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Combining Ontology Matchers via Anomaly Detection

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In ontology alignment, there is no single best performing matching algorithm for every matching problem. Thus, most modern matching systems combine several base matchers and aggregate their results into a final alignment. This combination is often based on simple voting or averaging, or uses existing matching problems for learning a combination policy in a supervised setting. In this paper, we present the COMMAND matching system, an unsupervised method for combining base matchers, which uses anomaly detection to produce an alignment from the results delivered by several base matchers. The basic idea of our approach is that in a large set of potential mapping candidates, the scarce actual mappings should be visible as anomalies against the majority of non-mappings. The approach is evaluated on different OAEI datasets and shows a competitive performance with state-of-the-art systems.

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Combining Ontology Matchers via Anomaly Detection

  1. 1. Combining Ontology Matchers via Anomaly Detection Alexander C. Müller and Heiko Paulheim
  2. 2. 10/13/15 Alexander C. Müller, Heiko Paulheim 2 Motivation • Most high-performing matching systems use multiple matchers • How to combine multiple matchers into a single result? • Common approaches (selection of) – average, maximum, minimum matching score – voting – expert modeled weights (0.4m1 + 0.3m2 + 0.3m3) – supervised learning • Proposal: – use anomaly detection as an unsupervised aggregation method
  3. 3. 10/13/15 Alexander C. Müller, Heiko Paulheim 3 Idea • Common definitions anomaly/outlier detection: – Outlier or anomaly detection methods are used to “that appear to deviate markedly from other members of the same sample", i.e. – “that appear to be inconsistent with the remainder of the data" • Rationale: – for two ontologies with n and m concepts, there are nxm candidates – the majority are non-matches – the actual matches are a minority (that differ markedly from the rest) – so, we should be able to identify them as outliers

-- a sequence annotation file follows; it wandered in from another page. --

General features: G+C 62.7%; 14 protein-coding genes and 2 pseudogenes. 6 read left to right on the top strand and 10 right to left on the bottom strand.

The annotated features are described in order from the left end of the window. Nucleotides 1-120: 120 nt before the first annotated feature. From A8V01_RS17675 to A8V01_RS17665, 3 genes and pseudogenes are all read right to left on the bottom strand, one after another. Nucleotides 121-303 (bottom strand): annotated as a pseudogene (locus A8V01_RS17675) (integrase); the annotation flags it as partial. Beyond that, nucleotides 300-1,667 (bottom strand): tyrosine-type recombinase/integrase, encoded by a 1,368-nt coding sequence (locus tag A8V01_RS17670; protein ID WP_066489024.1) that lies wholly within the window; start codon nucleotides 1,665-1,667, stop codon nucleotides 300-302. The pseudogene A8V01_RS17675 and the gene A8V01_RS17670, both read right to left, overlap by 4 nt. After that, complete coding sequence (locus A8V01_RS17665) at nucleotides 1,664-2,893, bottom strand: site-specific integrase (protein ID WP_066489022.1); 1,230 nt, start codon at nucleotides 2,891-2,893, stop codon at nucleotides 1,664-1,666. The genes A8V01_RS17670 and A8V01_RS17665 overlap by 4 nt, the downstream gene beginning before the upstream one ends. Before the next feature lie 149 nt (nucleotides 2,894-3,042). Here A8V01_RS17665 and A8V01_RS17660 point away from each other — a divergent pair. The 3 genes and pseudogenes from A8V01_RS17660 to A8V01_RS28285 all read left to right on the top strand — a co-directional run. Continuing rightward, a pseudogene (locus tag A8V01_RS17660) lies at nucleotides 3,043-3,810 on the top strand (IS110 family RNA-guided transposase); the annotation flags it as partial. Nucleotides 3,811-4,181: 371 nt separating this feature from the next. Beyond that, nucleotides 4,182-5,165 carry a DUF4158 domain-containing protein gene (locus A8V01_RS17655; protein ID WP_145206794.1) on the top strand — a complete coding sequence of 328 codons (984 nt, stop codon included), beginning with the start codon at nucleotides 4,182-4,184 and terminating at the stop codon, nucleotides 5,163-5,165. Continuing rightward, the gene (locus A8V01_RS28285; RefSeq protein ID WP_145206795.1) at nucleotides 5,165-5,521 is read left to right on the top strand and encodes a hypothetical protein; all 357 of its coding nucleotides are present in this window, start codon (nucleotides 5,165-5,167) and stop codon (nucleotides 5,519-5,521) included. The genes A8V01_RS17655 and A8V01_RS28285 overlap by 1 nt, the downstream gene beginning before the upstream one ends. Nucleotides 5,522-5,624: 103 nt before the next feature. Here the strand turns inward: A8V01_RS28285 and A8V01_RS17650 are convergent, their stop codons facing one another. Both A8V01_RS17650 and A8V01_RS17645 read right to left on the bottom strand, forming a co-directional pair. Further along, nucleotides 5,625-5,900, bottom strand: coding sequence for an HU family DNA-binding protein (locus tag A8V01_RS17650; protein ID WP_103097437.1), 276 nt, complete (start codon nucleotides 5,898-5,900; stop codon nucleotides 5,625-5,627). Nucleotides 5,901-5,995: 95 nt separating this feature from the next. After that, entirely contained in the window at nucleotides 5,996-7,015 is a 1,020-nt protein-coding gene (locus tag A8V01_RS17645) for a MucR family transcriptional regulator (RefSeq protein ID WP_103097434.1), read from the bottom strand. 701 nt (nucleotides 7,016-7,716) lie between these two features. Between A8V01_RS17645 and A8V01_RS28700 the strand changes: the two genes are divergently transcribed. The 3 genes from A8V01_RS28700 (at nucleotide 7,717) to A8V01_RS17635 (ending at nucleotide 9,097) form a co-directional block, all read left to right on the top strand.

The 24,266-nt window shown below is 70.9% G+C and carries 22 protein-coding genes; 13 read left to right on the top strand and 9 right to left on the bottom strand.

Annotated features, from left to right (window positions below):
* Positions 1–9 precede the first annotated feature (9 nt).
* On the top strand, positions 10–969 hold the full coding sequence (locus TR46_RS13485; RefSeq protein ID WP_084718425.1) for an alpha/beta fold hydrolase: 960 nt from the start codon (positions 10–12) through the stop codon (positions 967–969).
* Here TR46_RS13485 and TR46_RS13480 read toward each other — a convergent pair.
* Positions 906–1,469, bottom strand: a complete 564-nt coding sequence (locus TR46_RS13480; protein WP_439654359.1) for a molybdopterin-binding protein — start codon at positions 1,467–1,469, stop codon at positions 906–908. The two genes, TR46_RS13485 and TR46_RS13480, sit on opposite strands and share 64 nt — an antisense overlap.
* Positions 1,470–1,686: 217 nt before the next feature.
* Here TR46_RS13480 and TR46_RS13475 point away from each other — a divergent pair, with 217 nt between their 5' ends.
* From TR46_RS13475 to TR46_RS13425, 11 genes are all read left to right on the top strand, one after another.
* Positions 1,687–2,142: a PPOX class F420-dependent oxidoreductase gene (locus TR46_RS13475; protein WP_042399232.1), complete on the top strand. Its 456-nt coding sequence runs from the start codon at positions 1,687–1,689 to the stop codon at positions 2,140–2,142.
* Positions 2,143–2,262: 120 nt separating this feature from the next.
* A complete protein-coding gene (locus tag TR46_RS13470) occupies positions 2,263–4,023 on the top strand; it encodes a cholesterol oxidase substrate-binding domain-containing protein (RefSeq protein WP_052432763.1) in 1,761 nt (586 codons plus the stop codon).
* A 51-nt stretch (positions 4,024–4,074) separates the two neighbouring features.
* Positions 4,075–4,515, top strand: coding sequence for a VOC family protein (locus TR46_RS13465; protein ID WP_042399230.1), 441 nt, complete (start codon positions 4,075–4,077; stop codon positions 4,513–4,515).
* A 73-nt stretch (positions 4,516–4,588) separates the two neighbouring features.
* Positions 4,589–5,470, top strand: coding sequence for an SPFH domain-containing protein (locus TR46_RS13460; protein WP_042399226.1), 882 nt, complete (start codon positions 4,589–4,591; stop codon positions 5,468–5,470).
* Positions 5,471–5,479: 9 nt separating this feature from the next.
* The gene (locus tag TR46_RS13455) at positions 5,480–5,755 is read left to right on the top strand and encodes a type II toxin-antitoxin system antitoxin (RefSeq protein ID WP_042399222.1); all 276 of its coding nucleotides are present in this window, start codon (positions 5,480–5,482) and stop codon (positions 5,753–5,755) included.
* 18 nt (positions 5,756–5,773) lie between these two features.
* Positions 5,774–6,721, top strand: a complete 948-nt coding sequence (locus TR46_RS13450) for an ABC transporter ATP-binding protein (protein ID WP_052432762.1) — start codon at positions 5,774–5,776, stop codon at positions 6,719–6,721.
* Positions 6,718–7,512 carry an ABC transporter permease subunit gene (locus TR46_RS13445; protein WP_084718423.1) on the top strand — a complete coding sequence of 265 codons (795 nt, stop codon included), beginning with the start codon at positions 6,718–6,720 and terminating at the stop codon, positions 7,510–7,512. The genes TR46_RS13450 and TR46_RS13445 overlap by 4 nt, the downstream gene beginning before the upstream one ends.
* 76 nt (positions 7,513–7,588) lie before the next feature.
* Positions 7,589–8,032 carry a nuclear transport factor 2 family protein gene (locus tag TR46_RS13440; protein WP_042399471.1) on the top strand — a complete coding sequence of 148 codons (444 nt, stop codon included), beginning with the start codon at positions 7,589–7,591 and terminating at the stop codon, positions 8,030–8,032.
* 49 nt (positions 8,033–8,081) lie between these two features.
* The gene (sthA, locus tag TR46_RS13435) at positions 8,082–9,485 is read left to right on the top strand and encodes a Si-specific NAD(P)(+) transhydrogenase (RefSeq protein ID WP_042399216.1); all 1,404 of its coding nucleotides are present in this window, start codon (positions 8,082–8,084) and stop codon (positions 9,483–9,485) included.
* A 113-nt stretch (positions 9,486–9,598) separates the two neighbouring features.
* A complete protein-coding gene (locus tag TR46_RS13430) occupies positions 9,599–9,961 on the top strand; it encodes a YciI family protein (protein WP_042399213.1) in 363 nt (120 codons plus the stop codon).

4. 4. 10/13/15 Alexander C. Müller, Heiko Paulheim 4 Outlier Detection in a Nutshell • Given a set of instances as feature vectors – outlier detection assigns an outlier score to each instance – higher outlier scores ↔ higher degree of outlierness • Common approaches – distance based – density based – clustering based – model based
  5. 5. 10/13/15 Alexander C. Müller, Heiko Paulheim 5 Aggregating Matchers via Anomaly Detection • We run a set of base matchers • Each base matcher score becomes a numerical feature • Thus, out feature vectors consist of individual matching scores
  6. 6. 10/13/15 Alexander C. Müller, Heiko Paulheim 6 Aggregating Matchers via Anomaly Detection • Example from the conference dataset – note: reduced to two dimensions!
  7. 7. 10/13/15 Alexander C. Müller, Heiko Paulheim 7 COMMAND: Full Pipeline • Run set of element-based matchers – find non-correlated subset • Run set of structure-based matchers on that subset • Collect all results into feature vectors • Perform dimensionality reduction – removing correlated matchers – Principal Component Analysis • Run outlier detection • Perform optional repair step
  8. 8. 10/13/15 Alexander C. Müller, Heiko Paulheim 8 COMMAND: Full Pipeline
  9. 9. 10/13/15 Alexander C. Müller, Heiko Paulheim 9 COMMAND: Full Pipeline • Run set of element-based matchers (28 different ones) – find non-correlated subset • Run set of structure-based matchers (five different ones) on that subset – Collect all results into feature vectors • Perform dimensionality reduction – removing correlated matchers – Principal Component Analysis • Run outlier detection • Normalize outlier scores • Select mapping candidates • Perform optional repair setp
  10. 10. 10/13/15 Alexander C. Müller, Heiko Paulheim 10 COMMAND: Results • Good results on biblio benchmark dataset – up to 67% F-measure • Median results on conference – up to 68% F-measure • Difficulties on anatomy dataset – only a subset of matchers could be run for scalability reasons
  11. 11. 10/13/15 Alexander C. Müller, Heiko Paulheim 11 Discussion and Conclusion • Proof of Concept – Anomaly detection is suitable for matcher aggregation – non-trivial combination of matcher scores (PCA, outlier score) – automatic selection of a suitable subset of matchers • Future work – address scalability issues – try more anomaly detection approaches
  12. 12. Combining Ontology Matchers via Anomaly Detection Alexander C. Müller and Heiko Paulheim

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